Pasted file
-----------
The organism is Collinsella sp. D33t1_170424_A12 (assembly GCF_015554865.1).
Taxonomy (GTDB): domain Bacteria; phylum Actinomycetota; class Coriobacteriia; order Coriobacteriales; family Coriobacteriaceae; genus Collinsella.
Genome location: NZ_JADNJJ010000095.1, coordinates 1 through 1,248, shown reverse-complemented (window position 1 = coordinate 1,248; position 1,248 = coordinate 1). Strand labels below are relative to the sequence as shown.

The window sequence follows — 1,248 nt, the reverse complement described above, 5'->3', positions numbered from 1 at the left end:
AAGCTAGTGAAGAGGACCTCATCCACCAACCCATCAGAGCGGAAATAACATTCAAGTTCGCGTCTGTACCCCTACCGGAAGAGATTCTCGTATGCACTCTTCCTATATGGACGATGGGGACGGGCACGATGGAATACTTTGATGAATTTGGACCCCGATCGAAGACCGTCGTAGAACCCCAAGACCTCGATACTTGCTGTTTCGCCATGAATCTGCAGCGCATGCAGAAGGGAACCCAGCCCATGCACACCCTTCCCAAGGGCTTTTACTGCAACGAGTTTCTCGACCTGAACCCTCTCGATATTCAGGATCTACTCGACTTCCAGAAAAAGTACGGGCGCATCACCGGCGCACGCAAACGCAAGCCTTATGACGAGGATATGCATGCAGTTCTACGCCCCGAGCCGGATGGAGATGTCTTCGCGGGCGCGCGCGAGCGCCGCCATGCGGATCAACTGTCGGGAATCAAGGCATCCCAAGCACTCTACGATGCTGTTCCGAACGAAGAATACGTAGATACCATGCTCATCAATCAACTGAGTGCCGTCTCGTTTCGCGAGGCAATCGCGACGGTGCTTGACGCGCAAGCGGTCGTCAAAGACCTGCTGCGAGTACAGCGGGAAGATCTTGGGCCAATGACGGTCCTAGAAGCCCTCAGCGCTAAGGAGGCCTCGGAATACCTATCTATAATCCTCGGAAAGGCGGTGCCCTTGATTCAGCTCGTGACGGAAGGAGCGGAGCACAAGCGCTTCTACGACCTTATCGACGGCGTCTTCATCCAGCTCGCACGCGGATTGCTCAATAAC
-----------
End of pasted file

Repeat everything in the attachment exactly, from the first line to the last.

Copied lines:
The organism is Collinsella sp. D33t1_170424_A12 (assembly GCF_015554865.1).
Taxonomy (GTDB): domain Bacteria; phylum Actinomycetota; class Coriobacteriia; order Coriobacteriales; family Coriobacteriaceae; genus Collinsella.
Genome location: NZ_JADNJJ010000095.1, coordinates 1 through 1,248, shown reverse-complemented (window position 1 = coordinate 1,248; position 1,248 = coordinate 1). Strand labels below are relative to the sequence as shown.

The window sequence follows — 1,248 nt, the reverse complement described above, 5'->3', positions numbered from 1 at the left end:
AAGCTAGTGAAGAGGACCTCATCCACCAACCCATCAGAGCGGAAATAACATTCAAGTTCGCGTCTGTACCCCTACCGGAAGAGATTCTCGTATGCACTCTTCCTATATGGACGATGGGGACGGGCACGATGGAATACTTTGATGAATTTGGACCCCGATCGAAGACCGTCGTAGAACCCCAAGACCTCGATACTTGCTGTTTCGCCATGAATCTGCAGCGCATGCAGAAGGGAACCCAGCCCATGCACACCCTTCCCAAGGGCTTTTACTGCAACGAGTTTCTCGACCTGAACCCTCTCGATATTCAGGATCTACTCGACTTCCAGAAAAAGTACGGGCGCATCACCGGCGCACGCAAACGCAAGCCTTATGACGAGGATATGCATGCAGTTCTACGCCCCGAGCCGGATGGAGATGTCTTCGCGGGCGCGCGCGAGCGCCGCCATGCGGATCAACTGTCGGGAATCAAGGCATCCCAAGCACTCTACGATGCTGTTCCGAACGAAGAATACGTAGATACCATGCTCATCAATCAACTGAGTGCCGTCTCGTTTCGCGAGGCAATCGCGACGGTGCTTGACGCGCAAGCGGTCGTCAAAGACCTGCTGCGAGTACAGCGGGAAGATCTTGGGCCAATGACGGTCCTAGAAGCCCTCAGCGCTAAGGAGGCCTCGGAATACCTATCTATAATCCTCGGAAAGGCGGTGCCCTTGATTCAGCTCGTGACGGAAGGAGCGGAGCACAAGCGCTTCTACGACCTTATCGACGGCGTCTTCATCCAGCTCGCACGCGGATTGCTCAATAAC